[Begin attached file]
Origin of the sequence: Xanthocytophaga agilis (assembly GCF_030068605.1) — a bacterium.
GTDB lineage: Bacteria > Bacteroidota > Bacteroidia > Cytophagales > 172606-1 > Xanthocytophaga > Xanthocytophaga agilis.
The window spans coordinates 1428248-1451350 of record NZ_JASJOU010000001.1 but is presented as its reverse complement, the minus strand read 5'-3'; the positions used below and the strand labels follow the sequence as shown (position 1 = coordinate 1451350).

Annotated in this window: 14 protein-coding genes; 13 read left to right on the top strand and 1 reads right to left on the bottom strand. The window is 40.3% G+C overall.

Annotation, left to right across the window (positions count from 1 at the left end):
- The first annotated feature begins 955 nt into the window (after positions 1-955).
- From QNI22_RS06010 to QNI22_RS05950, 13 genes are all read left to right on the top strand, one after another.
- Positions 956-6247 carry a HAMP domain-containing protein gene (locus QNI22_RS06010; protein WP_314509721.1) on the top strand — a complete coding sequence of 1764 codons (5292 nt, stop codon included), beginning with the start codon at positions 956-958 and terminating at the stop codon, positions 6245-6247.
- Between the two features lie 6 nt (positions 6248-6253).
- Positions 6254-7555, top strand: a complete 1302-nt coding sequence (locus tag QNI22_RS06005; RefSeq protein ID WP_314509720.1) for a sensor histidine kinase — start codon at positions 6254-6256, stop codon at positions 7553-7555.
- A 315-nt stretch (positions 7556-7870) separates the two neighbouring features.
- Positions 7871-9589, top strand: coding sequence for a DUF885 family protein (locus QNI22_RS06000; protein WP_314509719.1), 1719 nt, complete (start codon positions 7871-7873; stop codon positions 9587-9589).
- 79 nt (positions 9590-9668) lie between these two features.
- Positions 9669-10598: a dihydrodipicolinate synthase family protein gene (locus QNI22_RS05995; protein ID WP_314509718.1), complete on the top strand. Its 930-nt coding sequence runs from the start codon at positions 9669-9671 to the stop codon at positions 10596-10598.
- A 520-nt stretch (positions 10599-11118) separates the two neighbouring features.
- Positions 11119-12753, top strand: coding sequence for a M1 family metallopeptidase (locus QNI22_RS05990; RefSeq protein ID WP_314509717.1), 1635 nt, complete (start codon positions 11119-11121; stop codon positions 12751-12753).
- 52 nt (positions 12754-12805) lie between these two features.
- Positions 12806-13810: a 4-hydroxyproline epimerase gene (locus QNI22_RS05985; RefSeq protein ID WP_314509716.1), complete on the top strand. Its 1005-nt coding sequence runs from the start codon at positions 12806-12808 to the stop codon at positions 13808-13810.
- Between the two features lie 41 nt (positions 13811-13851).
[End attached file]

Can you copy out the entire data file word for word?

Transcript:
Origin of the sequence: Xanthocytophaga agilis (assembly GCF_030068605.1) — a bacterium.
GTDB lineage: Bacteria > Bacteroidota > Bacteroidia > Cytophagales > 172606-1 > Xanthocytophaga > Xanthocytophaga agilis.
The window spans coordinates 1428248-1451350 of record NZ_JASJOU010000001.1 but is presented as its reverse complement, the minus strand read 5'-3'; the positions used below and the strand labels follow the sequence as shown (position 1 = coordinate 1451350).

Annotated in this window: 14 protein-coding genes; 13 read left to right on the top strand and 1 reads right to left on the bottom strand. The window is 40.3% G+C overall.

Annotation, left to right across the window (positions count from 1 at the left end):
- The first annotated feature begins 955 nt into the window (after positions 1-955).
- From QNI22_RS06010 to QNI22_RS05950, 13 genes are all read left to right on the top strand, one after another.
- Positions 956-6247 carry a HAMP domain-containing protein gene (locus QNI22_RS06010; protein WP_314509721.1) on the top strand — a complete coding sequence of 1764 codons (5292 nt, stop codon included), beginning with the start codon at positions 956-958 and terminating at the stop codon, positions 6245-6247.
- Between the two features lie 6 nt (positions 6248-6253).
- Positions 6254-7555, top strand: a complete 1302-nt coding sequence (locus tag QNI22_RS06005; RefSeq protein ID WP_314509720.1) for a sensor histidine kinase — start codon at positions 6254-6256, stop codon at positions 7553-7555.
- A 315-nt stretch (positions 7556-7870) separates the two neighbouring features.
- Positions 7871-9589, top strand: coding sequence for a DUF885 family protein (locus QNI22_RS06000; protein WP_314509719.1), 1719 nt, complete (start codon positions 7871-7873; stop codon positions 9587-9589).
- 79 nt (positions 9590-9668) lie between these two features.
- Positions 9669-10598: a dihydrodipicolinate synthase family protein gene (locus QNI22_RS05995; protein ID WP_314509718.1), complete on the top strand. Its 930-nt coding sequence runs from the start codon at positions 9669-9671 to the stop codon at positions 10596-10598.
- A 520-nt stretch (positions 10599-11118) separates the two neighbouring features.
- Positions 11119-12753, top strand: coding sequence for a M1 family metallopeptidase (locus QNI22_RS05990; RefSeq protein ID WP_314509717.1), 1635 nt, complete (start codon positions 11119-11121; stop codon positions 12751-12753).
- 52 nt (positions 12754-12805) lie between these two features.
- Positions 12806-13810: a 4-hydroxyproline epimerase gene (locus QNI22_RS05985; RefSeq protein ID WP_314509716.1), complete on the top strand. Its 1005-nt coding sequence runs from the start codon at positions 12806-12808 to the stop codon at positions 13808-13810.
- Between the two features lie 41 nt (positions 13811-13851).